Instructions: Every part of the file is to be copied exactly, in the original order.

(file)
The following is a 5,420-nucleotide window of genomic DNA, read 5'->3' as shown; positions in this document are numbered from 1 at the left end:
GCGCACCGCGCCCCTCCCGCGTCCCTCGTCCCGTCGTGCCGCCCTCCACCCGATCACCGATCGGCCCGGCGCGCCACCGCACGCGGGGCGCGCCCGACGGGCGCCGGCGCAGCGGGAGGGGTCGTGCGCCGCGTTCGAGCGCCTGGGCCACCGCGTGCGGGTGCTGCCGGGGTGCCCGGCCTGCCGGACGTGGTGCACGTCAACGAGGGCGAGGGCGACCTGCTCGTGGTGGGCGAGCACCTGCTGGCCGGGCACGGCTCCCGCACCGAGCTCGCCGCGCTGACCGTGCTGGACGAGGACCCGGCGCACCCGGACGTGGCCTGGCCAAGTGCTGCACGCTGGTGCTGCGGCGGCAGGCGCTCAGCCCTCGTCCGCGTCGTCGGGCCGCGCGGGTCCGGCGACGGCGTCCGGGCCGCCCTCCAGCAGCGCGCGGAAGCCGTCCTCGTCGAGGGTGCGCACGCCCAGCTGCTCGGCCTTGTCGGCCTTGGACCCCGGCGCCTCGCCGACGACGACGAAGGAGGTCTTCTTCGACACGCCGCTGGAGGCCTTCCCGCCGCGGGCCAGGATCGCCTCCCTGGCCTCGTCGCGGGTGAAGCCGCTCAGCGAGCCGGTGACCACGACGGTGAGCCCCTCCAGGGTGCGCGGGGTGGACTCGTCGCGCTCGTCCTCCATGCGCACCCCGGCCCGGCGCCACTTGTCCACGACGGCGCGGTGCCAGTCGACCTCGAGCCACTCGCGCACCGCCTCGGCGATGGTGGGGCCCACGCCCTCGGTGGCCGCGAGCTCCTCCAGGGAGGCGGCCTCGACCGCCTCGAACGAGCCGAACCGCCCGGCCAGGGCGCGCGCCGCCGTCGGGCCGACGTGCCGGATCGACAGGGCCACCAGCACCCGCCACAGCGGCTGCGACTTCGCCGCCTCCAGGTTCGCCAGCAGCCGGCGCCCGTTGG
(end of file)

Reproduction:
The following is a 5,420-nucleotide window of genomic DNA, read 5'->3' as shown; positions in this document are numbered from 1 at the left end:
GCGCACCGCGCCCCTCCCGCGTCCCTCGTCCCGTCGTGCCGCCCTCCACCCGATCACCGATCGGCCCGGCGCGCCACCGCACGCGGGGCGCGCCCGACGGGCGCCGGCGCAGCGGGAGGGGTCGTGCGCCGCGTTCGAGCGCCTGGGCCACCGCGTGCGGGTGCTGCCGGGGTGCCCGGCCTGCCGGACGTGGTGCACGTCAACGAGGGCGAGGGCGACCTGCTCGTGGTGGGCGAGCACCTGCTGGCCGGGCACGGCTCCCGCACCGAGCTCGCCGCGCTGACCGTGCTGGACGAGGACCCGGCGCACCCGGACGTGGCCTGGCCAAGTGCTGCACGCTGGTGCTGCGGCGGCAGGCGCTCAGCCCTCGTCCGCGTCGTCGGGCCGCGCGGGTCCGGCGACGGCGTCCGGGCCGCCCTCCAGCAGCGCGCGGAAGCCGTCCTCGTCGAGGGTGCGCACGCCCAGCTGCTCGGCCTTGTCGGCCTTGGACCCCGGCGCCTCGCCGACGACGACGAAGGAGGTCTTCTTCGACACGCCGCTGGAGGCCTTCCCGCCGCGGGCCAGGATCGCCTCCCTGGCCTCGTCGCGGGTGAAGCCGCTCAGCGAGCCGGTGACCACGACGGTGAGCCCCTCCAGGGTGCGCGGGGTGGACTCGTCGCGCTCGTCCTCCATGCGCACCCCGGCCCGGCGCCACTTGTCCACGACGGCGCGGTGCCAGTCGACCTCGAGCCACTCGCGCACCGCCTCGGCGATGGTGGGGCCCACGCCCTCGGTGGCCGCGAGCTCCTCCAGGGAGGCGGCCTCGACCGCCTCGAACGAGCCGAACCGCCCGGCCAGGGCGCGCGCCGCCGTCGGGCCGACGTGCCGGATCGACAGGGCCACCAGCACCCGCCACAGCGGCTGCGACTTCGCCGCCTCCAGGTTCGCCAGCAGCCGGCGCCCGTTGG